Parents' Guide to

The Ship of the Dead: Magnus Chase and the Gods of Asgard, Book 3

By Carrie R. Wheadon, Common Sense Media Reviewer

age 10+

Doomsday-thwarting excitement in a banana-yellow ship.

Book Rick Riordan Fantasy 2017
The Ship of the Dead: Magnus Chase and the Gods of Asgard, Book 3 Poster Image

A Lot or a Little?

What you will—and won't—find in this book.

Community Reviews

age 9+

Based on 7 parent reviews

age 15+

Not Good

This was not a good book to me. I've loved pretty much every other Rick Riordan book, but this one was just so much worse than his other novels. The humor was dry and forced, it was much more violent than any book he's written, and it had a larger focus on relationships. Specifically, Alex and Magnus. Alex is gender fluid (as mentioned in the second book of this series) and he and Magnus become a couple in this book. Other characters flirt and kiss with one another. There is also significantly more language in this book than what CSM mentioned. There are multiple uses of b------d and d---n. This review is solely stating what is in the book, and my personal opinion of the book as a whole.

This title has:

Too much violence
Too much sex
1 person found this helpful.
age 11+

OK book adaptation has peril, violence, some language

CSM guide by Turner Martin: Violence 3/5 Romance 2/5 DDS 1/5 Language 3/5. Language: Some uses of "s--t," "hell," "dammit," "ass," and "gods!" (as an exclamation).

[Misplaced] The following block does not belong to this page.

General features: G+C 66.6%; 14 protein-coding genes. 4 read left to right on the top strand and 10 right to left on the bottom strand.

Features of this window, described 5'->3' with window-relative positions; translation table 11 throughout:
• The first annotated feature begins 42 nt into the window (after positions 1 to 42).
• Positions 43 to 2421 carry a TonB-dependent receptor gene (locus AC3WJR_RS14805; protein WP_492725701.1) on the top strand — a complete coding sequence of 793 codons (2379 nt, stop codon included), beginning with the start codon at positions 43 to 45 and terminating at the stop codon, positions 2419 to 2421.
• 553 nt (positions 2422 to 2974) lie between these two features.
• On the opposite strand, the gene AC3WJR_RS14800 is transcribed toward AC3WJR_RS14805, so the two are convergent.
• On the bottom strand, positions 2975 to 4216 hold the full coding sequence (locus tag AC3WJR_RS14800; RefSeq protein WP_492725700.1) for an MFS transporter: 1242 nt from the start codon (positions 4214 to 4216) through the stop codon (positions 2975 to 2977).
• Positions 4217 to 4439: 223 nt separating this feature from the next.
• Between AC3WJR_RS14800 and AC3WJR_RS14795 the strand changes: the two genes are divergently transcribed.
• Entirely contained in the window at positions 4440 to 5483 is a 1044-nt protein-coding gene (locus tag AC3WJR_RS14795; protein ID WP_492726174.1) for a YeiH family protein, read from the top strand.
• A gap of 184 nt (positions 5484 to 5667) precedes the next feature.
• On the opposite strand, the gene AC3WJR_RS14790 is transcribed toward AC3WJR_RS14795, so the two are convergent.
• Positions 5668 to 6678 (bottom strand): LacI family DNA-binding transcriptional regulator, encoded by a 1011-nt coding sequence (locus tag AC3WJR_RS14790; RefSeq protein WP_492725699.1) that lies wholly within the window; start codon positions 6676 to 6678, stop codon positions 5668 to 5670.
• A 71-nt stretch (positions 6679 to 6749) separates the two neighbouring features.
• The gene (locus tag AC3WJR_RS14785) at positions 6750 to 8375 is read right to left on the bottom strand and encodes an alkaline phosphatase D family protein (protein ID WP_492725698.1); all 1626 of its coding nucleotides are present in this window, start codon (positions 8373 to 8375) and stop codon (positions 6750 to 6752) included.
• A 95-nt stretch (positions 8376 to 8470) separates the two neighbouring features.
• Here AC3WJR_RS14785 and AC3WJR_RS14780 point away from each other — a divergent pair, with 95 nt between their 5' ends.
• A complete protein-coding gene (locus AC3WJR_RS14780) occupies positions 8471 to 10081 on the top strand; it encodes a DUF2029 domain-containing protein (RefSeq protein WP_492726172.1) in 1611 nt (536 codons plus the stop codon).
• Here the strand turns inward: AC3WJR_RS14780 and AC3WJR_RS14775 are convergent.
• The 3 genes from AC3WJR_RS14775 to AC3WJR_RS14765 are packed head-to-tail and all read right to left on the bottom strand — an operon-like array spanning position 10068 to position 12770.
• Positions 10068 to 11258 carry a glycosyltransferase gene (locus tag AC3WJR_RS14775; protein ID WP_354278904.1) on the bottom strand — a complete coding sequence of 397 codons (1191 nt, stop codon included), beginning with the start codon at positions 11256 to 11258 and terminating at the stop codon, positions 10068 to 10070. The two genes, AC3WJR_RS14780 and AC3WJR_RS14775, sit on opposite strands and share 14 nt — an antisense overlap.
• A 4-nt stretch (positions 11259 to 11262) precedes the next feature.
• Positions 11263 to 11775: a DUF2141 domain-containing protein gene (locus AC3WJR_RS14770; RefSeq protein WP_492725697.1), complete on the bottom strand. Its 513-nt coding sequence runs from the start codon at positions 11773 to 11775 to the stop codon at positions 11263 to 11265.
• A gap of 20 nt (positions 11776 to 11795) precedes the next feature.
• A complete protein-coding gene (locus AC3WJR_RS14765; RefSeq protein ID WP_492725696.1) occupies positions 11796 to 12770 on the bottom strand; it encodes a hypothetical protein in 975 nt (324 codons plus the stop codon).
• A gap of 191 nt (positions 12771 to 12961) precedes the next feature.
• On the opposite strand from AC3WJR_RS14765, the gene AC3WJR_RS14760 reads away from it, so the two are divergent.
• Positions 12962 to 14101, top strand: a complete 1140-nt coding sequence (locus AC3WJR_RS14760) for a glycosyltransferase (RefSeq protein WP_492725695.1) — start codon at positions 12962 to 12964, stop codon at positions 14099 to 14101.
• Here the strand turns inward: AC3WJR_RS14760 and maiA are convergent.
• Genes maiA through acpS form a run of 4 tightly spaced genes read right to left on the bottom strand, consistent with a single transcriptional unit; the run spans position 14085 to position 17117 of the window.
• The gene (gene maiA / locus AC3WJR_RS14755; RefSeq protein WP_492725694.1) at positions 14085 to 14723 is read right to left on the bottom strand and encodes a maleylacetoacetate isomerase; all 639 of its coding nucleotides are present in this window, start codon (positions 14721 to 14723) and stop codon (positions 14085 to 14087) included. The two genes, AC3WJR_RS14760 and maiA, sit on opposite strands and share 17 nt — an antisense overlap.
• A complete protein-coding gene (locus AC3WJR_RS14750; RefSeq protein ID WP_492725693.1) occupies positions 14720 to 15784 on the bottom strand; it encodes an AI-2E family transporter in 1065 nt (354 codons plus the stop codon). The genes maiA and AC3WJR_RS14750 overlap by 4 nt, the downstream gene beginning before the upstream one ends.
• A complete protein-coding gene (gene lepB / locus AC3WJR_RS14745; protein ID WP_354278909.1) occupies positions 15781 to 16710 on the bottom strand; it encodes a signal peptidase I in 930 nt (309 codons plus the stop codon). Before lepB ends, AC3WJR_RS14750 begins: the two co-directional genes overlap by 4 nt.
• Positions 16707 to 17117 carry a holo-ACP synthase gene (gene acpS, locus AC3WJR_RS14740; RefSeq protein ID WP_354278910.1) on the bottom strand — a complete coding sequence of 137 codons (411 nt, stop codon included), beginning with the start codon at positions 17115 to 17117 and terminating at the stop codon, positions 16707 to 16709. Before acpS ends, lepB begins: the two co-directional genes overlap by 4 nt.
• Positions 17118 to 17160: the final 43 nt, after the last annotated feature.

Is It Any Good?

Our review:
Parents say (7):
Kids say (21):

This exciting doomsday-thwarting adventure is just as much about defeating evil as it is about affirming that diversity is a strength to be celebrated. Readers who've gotten to know and love these very diverse characters in The Sword of Summer and The Hammer of Thor will relish how they come together in The Ship of the Dead and how Magnus shows off their combined powers in front of the gods. Besides Magnus, two characters stand out the most: Sam, who's observing Ramadan while fighting sea monsters, giants, and the undead; and Alex, who turns out to be a genius at the pottery wheel. Alex is appreciated for skills and friendship without the author screaming every second that this is a gender-fluid character. A romantic interest is also handled with sweetness and without fuss.

Even though this is doomsday, don't expect the beating of war drums every second. That ship on the cover is the titular Ship of the Dead, not the ride Magnus' dad Frey gave him. When Magnus unfolds his ship from handkerchief form it's an embarrassing bright yellow. What better way to battle the disgusting idea of a ship made all of human nail clippings than with a banana-colored boat? Frey, a peaceful god, definitely knows the power of humor.

Book Details

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